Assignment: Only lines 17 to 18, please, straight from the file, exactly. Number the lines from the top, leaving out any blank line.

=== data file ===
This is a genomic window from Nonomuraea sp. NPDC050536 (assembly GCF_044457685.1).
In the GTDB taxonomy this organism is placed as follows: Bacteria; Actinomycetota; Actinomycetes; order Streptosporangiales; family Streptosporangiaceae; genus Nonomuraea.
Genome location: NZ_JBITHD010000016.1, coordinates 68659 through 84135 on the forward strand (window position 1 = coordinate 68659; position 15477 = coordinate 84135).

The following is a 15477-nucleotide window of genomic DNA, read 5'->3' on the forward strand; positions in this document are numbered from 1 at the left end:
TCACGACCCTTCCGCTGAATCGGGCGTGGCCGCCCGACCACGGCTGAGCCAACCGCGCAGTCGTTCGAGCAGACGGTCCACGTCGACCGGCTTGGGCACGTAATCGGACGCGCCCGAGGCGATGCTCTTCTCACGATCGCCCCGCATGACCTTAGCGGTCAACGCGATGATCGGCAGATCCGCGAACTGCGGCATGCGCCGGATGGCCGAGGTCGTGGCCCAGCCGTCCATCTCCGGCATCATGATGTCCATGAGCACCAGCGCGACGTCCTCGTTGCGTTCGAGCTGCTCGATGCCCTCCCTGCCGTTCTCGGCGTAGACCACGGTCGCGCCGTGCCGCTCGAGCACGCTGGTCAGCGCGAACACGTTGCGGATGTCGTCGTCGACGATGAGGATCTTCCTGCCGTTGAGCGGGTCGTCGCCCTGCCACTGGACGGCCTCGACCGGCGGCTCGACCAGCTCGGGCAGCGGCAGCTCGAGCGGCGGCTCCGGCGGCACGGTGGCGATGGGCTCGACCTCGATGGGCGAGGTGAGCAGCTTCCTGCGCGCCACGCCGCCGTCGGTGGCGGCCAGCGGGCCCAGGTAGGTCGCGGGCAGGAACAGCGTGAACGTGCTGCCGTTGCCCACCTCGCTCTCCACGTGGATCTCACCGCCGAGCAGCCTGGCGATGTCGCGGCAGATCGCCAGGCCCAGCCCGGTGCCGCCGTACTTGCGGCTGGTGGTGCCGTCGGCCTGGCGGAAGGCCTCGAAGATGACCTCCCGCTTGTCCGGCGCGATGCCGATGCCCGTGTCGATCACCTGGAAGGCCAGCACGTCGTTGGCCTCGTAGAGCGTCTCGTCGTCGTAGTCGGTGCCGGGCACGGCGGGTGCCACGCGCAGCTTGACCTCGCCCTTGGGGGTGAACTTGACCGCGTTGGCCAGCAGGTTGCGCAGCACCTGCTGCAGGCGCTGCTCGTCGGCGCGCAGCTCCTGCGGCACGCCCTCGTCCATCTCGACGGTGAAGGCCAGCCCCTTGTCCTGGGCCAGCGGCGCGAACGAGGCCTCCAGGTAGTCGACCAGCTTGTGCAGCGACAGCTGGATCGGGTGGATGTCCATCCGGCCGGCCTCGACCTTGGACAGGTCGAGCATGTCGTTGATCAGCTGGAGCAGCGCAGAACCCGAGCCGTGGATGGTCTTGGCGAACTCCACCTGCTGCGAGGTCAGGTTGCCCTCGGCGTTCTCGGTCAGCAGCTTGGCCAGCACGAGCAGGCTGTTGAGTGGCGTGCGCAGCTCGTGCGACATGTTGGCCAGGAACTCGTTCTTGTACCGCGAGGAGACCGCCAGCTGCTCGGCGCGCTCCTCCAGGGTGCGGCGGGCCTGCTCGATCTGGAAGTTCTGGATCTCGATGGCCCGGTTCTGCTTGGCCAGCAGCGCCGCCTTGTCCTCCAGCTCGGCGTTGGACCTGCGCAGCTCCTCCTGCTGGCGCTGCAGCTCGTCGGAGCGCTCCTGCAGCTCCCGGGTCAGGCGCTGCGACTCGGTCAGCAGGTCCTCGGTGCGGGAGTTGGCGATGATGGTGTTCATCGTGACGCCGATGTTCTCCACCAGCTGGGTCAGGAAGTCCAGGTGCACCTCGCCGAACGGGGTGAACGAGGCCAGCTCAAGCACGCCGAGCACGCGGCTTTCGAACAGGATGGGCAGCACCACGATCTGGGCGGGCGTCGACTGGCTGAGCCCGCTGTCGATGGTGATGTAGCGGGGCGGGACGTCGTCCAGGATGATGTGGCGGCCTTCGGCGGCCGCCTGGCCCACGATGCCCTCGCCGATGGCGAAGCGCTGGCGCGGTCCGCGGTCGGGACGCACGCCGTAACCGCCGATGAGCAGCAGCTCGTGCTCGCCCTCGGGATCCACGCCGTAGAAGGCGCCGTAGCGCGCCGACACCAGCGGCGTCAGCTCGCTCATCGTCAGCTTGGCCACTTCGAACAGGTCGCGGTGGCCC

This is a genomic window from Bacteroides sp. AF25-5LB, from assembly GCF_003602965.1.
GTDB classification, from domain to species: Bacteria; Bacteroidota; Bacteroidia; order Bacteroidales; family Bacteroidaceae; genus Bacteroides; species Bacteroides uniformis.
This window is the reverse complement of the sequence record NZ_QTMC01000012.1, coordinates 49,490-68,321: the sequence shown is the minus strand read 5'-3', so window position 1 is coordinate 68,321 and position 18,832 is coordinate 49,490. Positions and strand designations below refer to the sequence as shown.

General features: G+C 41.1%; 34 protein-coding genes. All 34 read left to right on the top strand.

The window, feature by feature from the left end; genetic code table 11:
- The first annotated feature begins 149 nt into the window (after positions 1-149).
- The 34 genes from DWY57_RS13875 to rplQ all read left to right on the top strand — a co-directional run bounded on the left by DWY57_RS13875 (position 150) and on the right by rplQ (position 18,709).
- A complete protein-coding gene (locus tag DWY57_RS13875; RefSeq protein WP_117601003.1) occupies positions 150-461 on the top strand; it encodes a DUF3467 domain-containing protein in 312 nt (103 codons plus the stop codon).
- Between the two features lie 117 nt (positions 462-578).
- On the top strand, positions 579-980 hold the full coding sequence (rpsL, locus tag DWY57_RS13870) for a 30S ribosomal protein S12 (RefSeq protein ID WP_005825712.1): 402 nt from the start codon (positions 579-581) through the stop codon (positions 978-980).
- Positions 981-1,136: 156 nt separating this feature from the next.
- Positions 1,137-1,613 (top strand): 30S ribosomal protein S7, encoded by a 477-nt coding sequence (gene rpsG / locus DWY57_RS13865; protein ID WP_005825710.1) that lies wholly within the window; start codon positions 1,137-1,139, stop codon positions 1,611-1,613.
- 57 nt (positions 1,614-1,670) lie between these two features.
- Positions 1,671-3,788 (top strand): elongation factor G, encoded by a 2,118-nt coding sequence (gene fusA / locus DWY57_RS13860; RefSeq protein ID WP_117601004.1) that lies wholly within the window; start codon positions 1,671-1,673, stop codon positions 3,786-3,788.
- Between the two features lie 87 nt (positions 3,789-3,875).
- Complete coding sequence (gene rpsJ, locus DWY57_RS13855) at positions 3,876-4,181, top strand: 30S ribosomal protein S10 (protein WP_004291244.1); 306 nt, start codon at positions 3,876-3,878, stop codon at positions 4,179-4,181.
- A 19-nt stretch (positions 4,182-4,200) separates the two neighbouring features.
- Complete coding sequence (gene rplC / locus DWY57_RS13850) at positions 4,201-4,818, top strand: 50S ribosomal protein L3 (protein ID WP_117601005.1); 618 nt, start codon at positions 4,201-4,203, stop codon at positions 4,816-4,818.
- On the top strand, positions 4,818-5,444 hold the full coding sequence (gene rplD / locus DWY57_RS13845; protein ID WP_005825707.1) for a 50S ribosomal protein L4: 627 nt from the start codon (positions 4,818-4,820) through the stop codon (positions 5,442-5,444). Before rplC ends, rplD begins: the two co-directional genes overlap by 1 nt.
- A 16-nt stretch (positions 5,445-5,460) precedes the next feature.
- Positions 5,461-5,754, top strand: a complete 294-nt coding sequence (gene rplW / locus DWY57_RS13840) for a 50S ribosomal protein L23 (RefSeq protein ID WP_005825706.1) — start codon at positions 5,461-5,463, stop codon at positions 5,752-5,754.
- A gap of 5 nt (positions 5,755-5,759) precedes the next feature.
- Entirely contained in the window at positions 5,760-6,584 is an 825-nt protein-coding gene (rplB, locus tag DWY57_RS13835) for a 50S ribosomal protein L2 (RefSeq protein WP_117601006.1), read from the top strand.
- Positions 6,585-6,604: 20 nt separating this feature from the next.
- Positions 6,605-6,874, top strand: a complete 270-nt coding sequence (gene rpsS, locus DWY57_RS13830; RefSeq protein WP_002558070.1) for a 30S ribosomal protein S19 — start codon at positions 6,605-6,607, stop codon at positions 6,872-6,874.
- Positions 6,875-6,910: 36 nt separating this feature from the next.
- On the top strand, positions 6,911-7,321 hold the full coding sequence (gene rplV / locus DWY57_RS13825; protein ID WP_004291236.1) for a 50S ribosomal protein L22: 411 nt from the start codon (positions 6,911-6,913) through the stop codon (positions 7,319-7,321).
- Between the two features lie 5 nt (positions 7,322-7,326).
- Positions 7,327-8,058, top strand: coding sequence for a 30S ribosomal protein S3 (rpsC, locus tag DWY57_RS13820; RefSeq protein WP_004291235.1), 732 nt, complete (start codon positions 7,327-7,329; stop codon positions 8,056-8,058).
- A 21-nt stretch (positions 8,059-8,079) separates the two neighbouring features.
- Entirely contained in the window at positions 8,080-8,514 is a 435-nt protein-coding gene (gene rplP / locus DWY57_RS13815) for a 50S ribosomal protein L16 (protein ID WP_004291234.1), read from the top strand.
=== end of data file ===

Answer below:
- Positions 1,137-1,613 (top strand): 30S ribosomal protein S7, encoded by a 477-nt coding sequence (gene rpsG / locus DWY57_RS13865; protein ID WP_005825710.1) that lies wholly within the window; start codon positions 1,137-1,139, stop codon positions 1,611-1,613.
- 57 nt (positions 1,614-1,670) lie between these two features.